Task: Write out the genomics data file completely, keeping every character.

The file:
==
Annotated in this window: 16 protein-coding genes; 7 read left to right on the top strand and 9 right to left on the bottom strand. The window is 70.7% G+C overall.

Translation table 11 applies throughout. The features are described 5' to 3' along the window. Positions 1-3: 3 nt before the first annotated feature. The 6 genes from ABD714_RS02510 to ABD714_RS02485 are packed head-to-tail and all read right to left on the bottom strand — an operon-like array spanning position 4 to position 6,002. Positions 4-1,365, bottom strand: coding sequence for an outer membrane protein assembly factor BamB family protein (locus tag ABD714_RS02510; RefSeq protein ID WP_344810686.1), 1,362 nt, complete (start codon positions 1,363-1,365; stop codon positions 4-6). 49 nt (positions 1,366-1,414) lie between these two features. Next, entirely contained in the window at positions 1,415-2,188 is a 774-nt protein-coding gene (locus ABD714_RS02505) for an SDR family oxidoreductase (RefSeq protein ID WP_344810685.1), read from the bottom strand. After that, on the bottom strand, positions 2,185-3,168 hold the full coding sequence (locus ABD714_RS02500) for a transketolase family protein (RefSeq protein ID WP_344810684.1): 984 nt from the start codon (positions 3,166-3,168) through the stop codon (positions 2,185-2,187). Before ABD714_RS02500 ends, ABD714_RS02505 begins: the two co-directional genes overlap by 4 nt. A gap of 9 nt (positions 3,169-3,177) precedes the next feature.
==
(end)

Annotated in this window: 16 protein-coding genes; 7 read left to right on the top strand and 9 right to left on the bottom strand. The window is 70.7% G+C overall.

Translation table 11 applies throughout. The features are described 5' to 3' along the window. Positions 1-3: 3 nt before the first annotated feature. The 6 genes from ABD714_RS02510 to ABD714_RS02485 are packed head-to-tail and all read right to left on the bottom strand — an operon-like array spanning position 4 to position 6,002. Positions 4-1,365, bottom strand: coding sequence for an outer membrane protein assembly factor BamB family protein (locus tag ABD714_RS02510; RefSeq protein ID WP_344810686.1), 1,362 nt, complete (start codon positions 1,363-1,365; stop codon positions 4-6). 49 nt (positions 1,366-1,414) lie between these two features. Next, entirely contained in the window at positions 1,415-2,188 is a 774-nt protein-coding gene (locus ABD714_RS02505) for an SDR family oxidoreductase (RefSeq protein ID WP_344810685.1), read from the bottom strand. After that, on the bottom strand, positions 2,185-3,168 hold the full coding sequence (locus ABD714_RS02500) for a transketolase family protein (RefSeq protein ID WP_344810684.1): 984 nt from the start codon (positions 3,166-3,168) through the stop codon (positions 2,185-2,187). Before ABD714_RS02500 ends, ABD714_RS02505 begins: the two co-directional genes overlap by 4 nt. A gap of 9 nt (positions 3,169-3,177) precedes the next feature.